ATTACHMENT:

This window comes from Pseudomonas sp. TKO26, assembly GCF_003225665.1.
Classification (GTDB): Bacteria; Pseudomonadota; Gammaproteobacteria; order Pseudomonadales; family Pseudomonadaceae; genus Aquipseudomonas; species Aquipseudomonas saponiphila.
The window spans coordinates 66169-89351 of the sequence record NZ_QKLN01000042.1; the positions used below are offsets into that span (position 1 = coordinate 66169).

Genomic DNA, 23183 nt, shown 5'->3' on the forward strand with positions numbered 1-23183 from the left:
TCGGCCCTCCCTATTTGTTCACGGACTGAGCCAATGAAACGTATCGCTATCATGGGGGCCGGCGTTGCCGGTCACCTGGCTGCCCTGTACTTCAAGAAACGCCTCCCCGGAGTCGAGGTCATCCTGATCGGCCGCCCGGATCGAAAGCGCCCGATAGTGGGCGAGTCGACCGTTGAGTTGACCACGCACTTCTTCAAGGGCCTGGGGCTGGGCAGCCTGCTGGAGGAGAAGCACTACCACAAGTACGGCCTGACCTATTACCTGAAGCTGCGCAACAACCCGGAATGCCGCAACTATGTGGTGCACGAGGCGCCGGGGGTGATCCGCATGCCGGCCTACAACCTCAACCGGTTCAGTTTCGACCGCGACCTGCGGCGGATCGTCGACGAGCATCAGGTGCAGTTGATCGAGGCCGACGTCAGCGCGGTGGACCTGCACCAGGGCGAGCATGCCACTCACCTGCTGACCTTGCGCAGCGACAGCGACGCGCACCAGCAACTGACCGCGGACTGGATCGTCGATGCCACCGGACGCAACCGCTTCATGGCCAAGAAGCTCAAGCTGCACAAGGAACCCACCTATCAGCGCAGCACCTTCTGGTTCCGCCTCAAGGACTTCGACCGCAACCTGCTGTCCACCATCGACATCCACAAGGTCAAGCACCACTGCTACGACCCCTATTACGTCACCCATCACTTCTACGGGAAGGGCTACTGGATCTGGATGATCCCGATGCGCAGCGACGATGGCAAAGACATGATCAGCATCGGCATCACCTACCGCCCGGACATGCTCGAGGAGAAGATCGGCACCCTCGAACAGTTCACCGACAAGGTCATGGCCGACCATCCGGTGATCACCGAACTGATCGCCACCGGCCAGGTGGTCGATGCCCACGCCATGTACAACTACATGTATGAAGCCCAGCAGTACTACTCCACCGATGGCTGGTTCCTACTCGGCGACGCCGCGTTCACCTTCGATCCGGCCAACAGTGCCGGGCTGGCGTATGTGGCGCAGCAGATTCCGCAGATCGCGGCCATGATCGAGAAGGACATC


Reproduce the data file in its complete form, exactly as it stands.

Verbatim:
This window comes from Pseudomonas sp. TKO26, assembly GCF_003225665.1.
Classification (GTDB): Bacteria; Pseudomonadota; Gammaproteobacteria; order Pseudomonadales; family Pseudomonadaceae; genus Aquipseudomonas; species Aquipseudomonas saponiphila.
The window spans coordinates 66169-89351 of the sequence record NZ_QKLN01000042.1; the positions used below are offsets into that span (position 1 = coordinate 66169).

Genomic DNA, 23183 nt, shown 5'->3' on the forward strand with positions numbered 1-23183 from the left:
TCGGCCCTCCCTATTTGTTCACGGACTGAGCCAATGAAACGTATCGCTATCATGGGGGCCGGCGTTGCCGGTCACCTGGCTGCCCTGTACTTCAAGAAACGCCTCCCCGGAGTCGAGGTCATCCTGATCGGCCGCCCGGATCGAAAGCGCCCGATAGTGGGCGAGTCGACCGTTGAGTTGACCACGCACTTCTTCAAGGGCCTGGGGCTGGGCAGCCTGCTGGAGGAGAAGCACTACCACAAGTACGGCCTGACCTATTACCTGAAGCTGCGCAACAACCCGGAATGCCGCAACTATGTGGTGCACGAGGCGCCGGGGGTGATCCGCATGCCGGCCTACAACCTCAACCGGTTCAGTTTCGACCGCGACCTGCGGCGGATCGTCGACGAGCATCAGGTGCAGTTGATCGAGGCCGACGTCAGCGCGGTGGACCTGCACCAGGGCGAGCATGCCACTCACCTGCTGACCTTGCGCAGCGACAGCGACGCGCACCAGCAACTGACCGCGGACTGGATCGTCGATGCCACCGGACGCAACCGCTTCATGGCCAAGAAGCTCAAGCTGCACAAGGAACCCACCTATCAGCGCAGCACCTTCTGGTTCCGCCTCAAGGACTTCGACCGCAACCTGCTGTCCACCATCGACATCCACAAGGTCAAGCACCACTGCTACGACCCCTATTACGTCACCCATCACTTCTACGGGAAGGGCTACTGGATCTGGATGATCCCGATGCGCAGCGACGATGGCAAAGACATGATCAGCATCGGCATCACCTACCGCCCGGACATGCTCGAGGAGAAGATCGGCACCCTCGAACAGTTCACCGACAAGGTCATGGCCGACCATCCGGTGATCACCGAACTGATCGCCACCGGCCAGGTGGTCGATGCCCACGCCATGTACAACTACATGTATGAAGCCCAGCAGTACTACTCCACCGATGGCTGGTTCCTACTCGGCGACGCCGCGTTCACCTTCGATCCGGCCAACAGTGCCGGGCTGGCGTATGTGGCGCAGCAGATTCCGCAGATCGCGGCCATGATCGAGAAGGACATC